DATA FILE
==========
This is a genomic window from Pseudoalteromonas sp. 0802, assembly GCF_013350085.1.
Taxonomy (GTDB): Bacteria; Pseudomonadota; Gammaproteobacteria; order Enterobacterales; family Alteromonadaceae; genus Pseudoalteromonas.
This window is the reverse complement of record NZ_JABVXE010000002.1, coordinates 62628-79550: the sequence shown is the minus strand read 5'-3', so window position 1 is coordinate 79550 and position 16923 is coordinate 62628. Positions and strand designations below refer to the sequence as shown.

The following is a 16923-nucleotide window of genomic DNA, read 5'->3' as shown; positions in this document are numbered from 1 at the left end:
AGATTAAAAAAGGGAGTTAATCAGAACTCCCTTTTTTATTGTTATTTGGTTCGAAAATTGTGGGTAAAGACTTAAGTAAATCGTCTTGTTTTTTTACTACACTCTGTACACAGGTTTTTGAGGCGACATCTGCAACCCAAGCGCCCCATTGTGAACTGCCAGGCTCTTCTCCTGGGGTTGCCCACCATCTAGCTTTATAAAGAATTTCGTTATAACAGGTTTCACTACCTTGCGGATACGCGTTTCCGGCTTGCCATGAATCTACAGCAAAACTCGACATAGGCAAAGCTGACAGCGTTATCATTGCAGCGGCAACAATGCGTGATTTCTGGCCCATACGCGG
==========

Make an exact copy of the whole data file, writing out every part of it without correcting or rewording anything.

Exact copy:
This is a genomic window from Pseudoalteromonas sp. 0802, assembly GCF_013350085.1.
Taxonomy (GTDB): Bacteria; Pseudomonadota; Gammaproteobacteria; order Enterobacterales; family Alteromonadaceae; genus Pseudoalteromonas.
This window is the reverse complement of record NZ_JABVXE010000002.1, coordinates 62628-79550: the sequence shown is the minus strand read 5'-3', so window position 1 is coordinate 79550 and position 16923 is coordinate 62628. Positions and strand designations below refer to the sequence as shown.

The following is a 16923-nucleotide window of genomic DNA, read 5'->3' as shown; positions in this document are numbered from 1 at the left end:
AGATTAAAAAAGGGAGTTAATCAGAACTCCCTTTTTTATTGTTATTTGGTTCGAAAATTGTGGGTAAAGACTTAAGTAAATCGTCTTGTTTTTTTACTACACTCTGTACACAGGTTTTTGAGGCGACATCTGCAACCCAAGCGCCCCATTGTGAACTGCCAGGCTCTTCTCCTGGGGTTGCCCACCATCTAGCTTTATAAAGAATTTCGTTATAACAGGTTTCACTACCTTGCGGATACGCGTTTCCGGCTTGCCATGAATCTACAGCAAAACTCGACATAGGCAAAGCTGACAGCGTTATCATTGCAGCGGCAACAATGCGTGATTTCTGGCCCATACGCGG